Classification of Hot Working Processes
Classification of Hot Working Processes: The classification of hot working processes is given as under.
1. Hot rolling
2. Hot forging
3. Hot extrusion
4. Hot drawing
5. Hot spinning
6. Hot piercing or seamless tubing
7. Tube Forming and
8. Hot forming of welded pipes
Some of the important hot working processes are described as under.
Hot Rolling: Rolling is the most rapid method of forming metal into desired shapes by plastic deformation through compressive stresses using two or more than two rolls. It is one of the most widely used of all the metal working processes. The main objective of rolling is to convert larger sections such as ingots into smaller sections which can be used either directly in as rolled state or as stock for working through other processes. The coarse structure of cast ingot is convened into a fine grained structure using rolling process as shown in Fig. 1. Significant improvement is accomplished in rolled parts in their various mechanical properties such as toughness, ductility, strength and shock resistance. The majority of steel products are being converted from the ingot form by the process of rolling. To the steel supplied in the ingot form the preliminary treatment imparted is the reduction in its section by rolling as shown in figure. The crystals in parts are elongated in the direction of rolling, and they start to reform after leaving the zone of stress. Hot rolling process is being widely used in the production of large number of useful products such as rails, sheets, structural sections, plates etc. There are different types of rolling mills, which are described as under.
Fig. 1 Grain refinement in hot rolling process
Two-High Rolling Mill: A two-high rolling mill has two horizontal rolls revolving at the same speed but in opposite direction. The rolls are supported on bearings housed in sturdy upright side frames called stands. The space between the rolls can be adjusted by raising or 1owering the upper roll. Their direction of rotation is fixed and cannot be reversed. The reduction in the thickness of work is achieved by feeding from one direction only. However, there is another type of two-high rolling mill, which incorporates a drive mechanism that can reverse the direction of rotation of the rolls. In a two-high reversing rolling mill, there is continuous rolling of the workpiece through back-and-forth passes between the rolls.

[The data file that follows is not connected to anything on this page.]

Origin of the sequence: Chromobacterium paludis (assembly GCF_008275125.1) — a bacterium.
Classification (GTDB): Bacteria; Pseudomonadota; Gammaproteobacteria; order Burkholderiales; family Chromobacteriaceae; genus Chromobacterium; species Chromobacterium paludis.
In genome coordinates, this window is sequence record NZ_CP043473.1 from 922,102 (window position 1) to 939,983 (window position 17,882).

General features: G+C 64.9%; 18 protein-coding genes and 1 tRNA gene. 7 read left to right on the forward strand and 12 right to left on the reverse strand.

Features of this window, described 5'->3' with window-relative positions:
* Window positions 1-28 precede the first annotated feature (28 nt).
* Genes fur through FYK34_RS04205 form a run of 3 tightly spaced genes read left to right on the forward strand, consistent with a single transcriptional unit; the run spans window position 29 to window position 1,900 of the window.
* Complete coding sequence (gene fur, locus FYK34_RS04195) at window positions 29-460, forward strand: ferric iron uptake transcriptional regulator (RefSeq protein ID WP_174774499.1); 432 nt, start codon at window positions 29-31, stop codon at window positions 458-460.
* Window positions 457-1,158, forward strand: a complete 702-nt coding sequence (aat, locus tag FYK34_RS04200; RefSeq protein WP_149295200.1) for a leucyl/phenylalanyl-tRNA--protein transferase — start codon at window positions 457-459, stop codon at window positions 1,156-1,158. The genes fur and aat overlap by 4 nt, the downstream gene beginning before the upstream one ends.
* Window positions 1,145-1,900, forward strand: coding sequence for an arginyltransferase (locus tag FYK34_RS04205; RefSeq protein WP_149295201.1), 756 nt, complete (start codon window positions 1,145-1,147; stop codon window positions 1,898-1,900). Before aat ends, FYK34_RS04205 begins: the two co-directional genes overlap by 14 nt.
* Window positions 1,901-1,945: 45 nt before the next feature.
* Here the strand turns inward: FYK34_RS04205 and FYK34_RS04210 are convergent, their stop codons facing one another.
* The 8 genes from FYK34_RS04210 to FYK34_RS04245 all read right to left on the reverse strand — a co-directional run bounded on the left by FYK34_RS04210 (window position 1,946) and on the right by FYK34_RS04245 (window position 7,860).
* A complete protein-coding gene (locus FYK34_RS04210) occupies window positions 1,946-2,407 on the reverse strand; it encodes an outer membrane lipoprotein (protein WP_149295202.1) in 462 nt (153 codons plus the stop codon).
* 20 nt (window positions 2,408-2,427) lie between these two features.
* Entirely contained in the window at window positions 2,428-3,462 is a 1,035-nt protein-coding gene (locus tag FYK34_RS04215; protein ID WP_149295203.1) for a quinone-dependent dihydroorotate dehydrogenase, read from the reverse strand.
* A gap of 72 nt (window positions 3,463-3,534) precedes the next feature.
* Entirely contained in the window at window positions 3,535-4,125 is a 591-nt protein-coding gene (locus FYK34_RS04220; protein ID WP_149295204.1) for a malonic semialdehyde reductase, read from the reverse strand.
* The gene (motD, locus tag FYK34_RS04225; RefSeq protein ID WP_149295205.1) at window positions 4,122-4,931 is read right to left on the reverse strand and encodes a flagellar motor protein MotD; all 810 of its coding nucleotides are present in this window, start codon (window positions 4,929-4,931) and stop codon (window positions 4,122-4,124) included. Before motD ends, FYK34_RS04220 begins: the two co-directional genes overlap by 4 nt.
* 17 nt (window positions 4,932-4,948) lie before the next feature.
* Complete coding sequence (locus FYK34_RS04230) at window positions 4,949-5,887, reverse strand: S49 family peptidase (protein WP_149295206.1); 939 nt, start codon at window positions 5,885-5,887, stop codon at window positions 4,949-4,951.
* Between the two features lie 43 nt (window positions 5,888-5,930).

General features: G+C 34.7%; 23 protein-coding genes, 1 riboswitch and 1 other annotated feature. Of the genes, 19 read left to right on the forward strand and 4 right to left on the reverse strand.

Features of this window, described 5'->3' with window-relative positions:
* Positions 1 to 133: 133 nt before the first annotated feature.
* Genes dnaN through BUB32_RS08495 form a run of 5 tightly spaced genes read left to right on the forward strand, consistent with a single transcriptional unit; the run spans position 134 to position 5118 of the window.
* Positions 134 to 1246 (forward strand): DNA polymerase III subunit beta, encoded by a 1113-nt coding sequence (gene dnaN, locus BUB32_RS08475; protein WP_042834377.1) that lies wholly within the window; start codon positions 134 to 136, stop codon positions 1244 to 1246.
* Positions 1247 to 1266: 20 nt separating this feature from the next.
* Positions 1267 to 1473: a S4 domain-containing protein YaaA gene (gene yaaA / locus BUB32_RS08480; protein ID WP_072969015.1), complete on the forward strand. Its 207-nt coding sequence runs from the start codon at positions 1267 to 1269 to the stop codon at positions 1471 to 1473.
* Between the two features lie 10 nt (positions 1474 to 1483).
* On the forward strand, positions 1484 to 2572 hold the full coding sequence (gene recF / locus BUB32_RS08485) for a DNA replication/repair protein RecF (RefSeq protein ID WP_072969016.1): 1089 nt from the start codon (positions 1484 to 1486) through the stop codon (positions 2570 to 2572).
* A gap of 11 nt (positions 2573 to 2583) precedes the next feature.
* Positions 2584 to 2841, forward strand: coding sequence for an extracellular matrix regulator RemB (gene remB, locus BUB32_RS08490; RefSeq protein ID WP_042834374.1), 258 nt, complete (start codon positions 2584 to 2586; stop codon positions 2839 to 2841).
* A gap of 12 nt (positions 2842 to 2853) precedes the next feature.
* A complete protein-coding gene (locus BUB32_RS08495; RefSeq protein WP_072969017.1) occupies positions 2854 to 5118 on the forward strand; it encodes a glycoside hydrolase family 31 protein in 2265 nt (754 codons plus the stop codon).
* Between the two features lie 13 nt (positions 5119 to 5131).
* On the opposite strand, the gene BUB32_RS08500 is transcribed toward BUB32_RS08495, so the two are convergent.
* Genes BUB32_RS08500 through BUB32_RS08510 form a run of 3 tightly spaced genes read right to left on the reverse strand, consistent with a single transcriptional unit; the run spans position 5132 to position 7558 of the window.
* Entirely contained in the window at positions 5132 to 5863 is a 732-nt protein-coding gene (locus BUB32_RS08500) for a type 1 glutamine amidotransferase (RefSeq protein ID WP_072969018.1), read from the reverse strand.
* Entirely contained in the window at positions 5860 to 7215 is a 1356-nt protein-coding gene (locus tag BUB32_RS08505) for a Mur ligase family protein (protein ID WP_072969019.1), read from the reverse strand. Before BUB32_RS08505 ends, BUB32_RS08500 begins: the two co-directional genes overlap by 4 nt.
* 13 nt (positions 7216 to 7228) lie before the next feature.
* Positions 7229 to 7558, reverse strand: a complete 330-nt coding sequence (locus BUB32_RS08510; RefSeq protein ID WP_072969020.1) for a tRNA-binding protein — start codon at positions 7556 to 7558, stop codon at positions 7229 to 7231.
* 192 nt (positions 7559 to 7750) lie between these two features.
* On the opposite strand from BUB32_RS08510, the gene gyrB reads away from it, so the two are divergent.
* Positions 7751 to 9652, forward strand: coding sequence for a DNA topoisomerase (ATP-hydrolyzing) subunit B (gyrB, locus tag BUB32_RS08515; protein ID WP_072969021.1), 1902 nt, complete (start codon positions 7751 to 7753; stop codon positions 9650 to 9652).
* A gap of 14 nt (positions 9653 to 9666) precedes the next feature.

Three-High Rolling Mills: It consists of three parallel rolls, arranged one above the other . The directions of rotation of the upper and lower rolls are the same but the intermediate roll rotates in a direction opposite to both of these. This type of rolling mill is used for rolling of two continuous passes in a rolling sequence without reversing the drives. This results in a higher rate of production than the two-high rolling mill.
Four-High Rolling Mill: It is essentially a two-high rolling mill, but with small sized rolls. Practically, it consists of our horizontal rolls, the two middle rolls are smaller in size than the top and bottom rolls. The smaller size rolls are known as working rolls which concentrate
the total rolling pressure over the workpiece. The larger diameter rolls are called back-up rolls and their main function is to prevent the deflection of the smaller rolls, which otherwise would result in thickening of rolled plates or sheets at the centre. The common products of these mills are hot or cold rolled plates and sheets.
Cluster Mill: It is a special type of four-high rolling mill in which each of the two smaller working rolls are backed up by two or more of the larger back-up rolls. For rolling hard thin materials, it may be necessary to employ work rolls of very small diameter but of
considerable length. In such cases adequate support of the working rolls can be obtained by using a cluster-mill. This type of mill is generally used for cold rolling work.